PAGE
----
You know we tell companies now did this company that only one thing matters how did we get to a system where the algorithm not just of our technology but of all of our platform seems to be focused on this one thing.

I think it's really what we believe.


What we do.

Our policymakers came to believe something you know after World War II for example we believed that we wanted full employment.

We believed that we needed to rebuild. We'd learned the lessons of World War One we didn't want to go down that path again. We want to rebuild Europe and Japan after World War II we weren't going to go down the slippery slope of a Great Depression.

So we put in place policies for that and then we forgot and then we had a theory that said well we really have to you know improve performance of our companies.

And there were a series of people kind of putting out this idea of shareholder value and people said that sounds like a good idea let's try it.

And in fact it worked at first.

Do you really think that was the main cause of Facebook going down this route that has led us down.

No no. The point I'm making is that when you design a system.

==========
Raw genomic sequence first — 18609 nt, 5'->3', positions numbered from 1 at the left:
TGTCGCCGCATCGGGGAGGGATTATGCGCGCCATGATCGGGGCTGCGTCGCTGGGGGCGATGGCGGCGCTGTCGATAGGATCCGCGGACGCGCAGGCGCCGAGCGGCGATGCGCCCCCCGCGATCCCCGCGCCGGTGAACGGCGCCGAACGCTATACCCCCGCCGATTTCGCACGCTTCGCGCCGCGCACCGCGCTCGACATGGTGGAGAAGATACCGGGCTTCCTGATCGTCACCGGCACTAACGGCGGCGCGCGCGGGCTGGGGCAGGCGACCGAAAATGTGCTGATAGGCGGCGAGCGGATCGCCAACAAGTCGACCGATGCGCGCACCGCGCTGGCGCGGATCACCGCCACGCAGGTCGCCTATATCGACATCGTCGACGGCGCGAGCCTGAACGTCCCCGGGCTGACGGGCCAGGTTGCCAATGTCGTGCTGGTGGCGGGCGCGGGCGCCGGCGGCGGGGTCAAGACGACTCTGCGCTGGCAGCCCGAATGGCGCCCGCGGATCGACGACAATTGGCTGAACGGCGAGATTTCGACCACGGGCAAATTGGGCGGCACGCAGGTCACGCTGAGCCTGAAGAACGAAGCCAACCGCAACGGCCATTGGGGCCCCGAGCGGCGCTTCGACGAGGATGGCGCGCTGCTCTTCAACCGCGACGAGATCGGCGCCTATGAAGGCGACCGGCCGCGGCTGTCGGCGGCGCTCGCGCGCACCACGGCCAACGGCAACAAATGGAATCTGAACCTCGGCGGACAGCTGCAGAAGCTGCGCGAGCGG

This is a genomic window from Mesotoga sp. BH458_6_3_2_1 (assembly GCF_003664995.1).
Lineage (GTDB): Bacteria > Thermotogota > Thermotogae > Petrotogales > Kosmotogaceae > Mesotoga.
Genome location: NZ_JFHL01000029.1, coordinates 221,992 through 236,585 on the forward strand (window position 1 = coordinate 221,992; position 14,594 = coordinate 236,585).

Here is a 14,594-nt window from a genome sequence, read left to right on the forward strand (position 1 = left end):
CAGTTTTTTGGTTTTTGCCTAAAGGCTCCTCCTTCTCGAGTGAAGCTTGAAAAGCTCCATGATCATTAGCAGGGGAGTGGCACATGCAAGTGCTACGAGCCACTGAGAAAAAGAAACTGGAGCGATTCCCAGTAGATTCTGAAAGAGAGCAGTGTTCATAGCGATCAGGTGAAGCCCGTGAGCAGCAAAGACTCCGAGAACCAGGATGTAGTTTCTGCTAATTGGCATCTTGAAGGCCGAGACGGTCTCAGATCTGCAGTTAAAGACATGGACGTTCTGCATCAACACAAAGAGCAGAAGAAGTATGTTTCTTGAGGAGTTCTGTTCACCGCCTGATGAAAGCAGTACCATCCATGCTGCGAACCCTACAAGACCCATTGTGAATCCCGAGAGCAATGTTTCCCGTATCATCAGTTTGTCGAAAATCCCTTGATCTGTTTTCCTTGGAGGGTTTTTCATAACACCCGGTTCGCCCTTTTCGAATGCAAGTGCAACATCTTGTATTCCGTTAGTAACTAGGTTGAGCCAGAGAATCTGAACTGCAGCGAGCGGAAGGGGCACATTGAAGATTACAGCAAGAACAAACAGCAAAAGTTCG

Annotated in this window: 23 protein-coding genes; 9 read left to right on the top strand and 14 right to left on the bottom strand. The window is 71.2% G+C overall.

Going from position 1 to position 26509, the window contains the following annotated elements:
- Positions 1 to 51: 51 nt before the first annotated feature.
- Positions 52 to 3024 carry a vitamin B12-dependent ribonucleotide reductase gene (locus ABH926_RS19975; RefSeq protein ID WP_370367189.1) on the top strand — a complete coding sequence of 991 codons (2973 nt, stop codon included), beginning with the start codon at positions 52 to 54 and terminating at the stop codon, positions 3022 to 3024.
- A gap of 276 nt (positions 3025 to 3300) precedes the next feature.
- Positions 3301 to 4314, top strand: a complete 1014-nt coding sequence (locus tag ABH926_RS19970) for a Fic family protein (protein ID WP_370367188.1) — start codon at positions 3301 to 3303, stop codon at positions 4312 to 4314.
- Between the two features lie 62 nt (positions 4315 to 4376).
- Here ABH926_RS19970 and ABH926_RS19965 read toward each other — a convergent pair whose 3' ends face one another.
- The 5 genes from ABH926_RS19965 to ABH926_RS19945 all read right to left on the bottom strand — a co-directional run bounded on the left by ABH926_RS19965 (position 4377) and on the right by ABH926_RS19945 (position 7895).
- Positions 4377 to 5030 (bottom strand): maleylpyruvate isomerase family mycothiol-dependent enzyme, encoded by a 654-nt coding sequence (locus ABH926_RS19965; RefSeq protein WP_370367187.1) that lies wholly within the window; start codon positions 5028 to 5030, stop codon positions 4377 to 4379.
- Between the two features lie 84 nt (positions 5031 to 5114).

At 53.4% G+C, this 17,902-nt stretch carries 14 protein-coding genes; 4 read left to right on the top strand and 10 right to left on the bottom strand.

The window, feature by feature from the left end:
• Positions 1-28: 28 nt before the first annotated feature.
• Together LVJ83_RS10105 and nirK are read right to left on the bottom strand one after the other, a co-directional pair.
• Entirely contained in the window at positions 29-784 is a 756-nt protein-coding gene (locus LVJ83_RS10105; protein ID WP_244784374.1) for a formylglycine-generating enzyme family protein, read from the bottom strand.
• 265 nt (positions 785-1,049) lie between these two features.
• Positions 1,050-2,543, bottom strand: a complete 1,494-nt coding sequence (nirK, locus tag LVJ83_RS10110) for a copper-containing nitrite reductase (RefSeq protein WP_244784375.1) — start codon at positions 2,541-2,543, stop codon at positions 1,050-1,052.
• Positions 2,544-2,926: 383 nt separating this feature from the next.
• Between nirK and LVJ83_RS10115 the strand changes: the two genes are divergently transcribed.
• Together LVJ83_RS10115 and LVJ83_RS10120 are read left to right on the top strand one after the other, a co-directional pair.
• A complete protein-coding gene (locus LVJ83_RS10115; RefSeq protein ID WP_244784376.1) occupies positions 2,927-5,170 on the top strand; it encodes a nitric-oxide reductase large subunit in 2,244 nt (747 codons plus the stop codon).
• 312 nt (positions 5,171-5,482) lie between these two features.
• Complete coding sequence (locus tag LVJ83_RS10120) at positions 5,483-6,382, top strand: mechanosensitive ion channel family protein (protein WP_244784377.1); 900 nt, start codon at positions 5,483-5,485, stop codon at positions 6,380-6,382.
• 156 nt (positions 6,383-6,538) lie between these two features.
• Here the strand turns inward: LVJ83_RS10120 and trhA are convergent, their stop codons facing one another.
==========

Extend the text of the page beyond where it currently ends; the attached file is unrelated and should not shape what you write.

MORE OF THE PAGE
You have a theory about what works and we're designing incredibly complex systems today that we don't really understand.

And that's the real fear of AI.

It's not of the rogue AI that's independent of us that becomes artificially intelligent.

It really should be that we're building these hybrid systems of humans and machines that are incredibly complex that we don't fully understand.

So we're all like Mickey Mouse in The Sorcerer's Apprentice in Disney's version.

You know we have this idea we got the master spell book and we're trying out some spells and after a while we suddenly find out that things aren't turning out as we expected.

And so the reason is because it's sort of algorithm driven to and we lose a bit of the control.

That's right I think I think we have to understand that our society is increasingly algorithm driven and it's not just the tech platforms it's really across our systems.

But tech also gives us the recipe for success.

You once said that technology is the canary in the coal mine.

Explain what you meant but yeah well the point really is that we very often as we talk about the problem of Facebook and Twitter today we act as though it's just Facebook and Twitter it's just a problem with tech.

And my point is that they are just showing us in a very obvious way what happens when you have these high speed.

I call my book eyes because they're hybrid artificial intelligence has.

Massive collections of humans.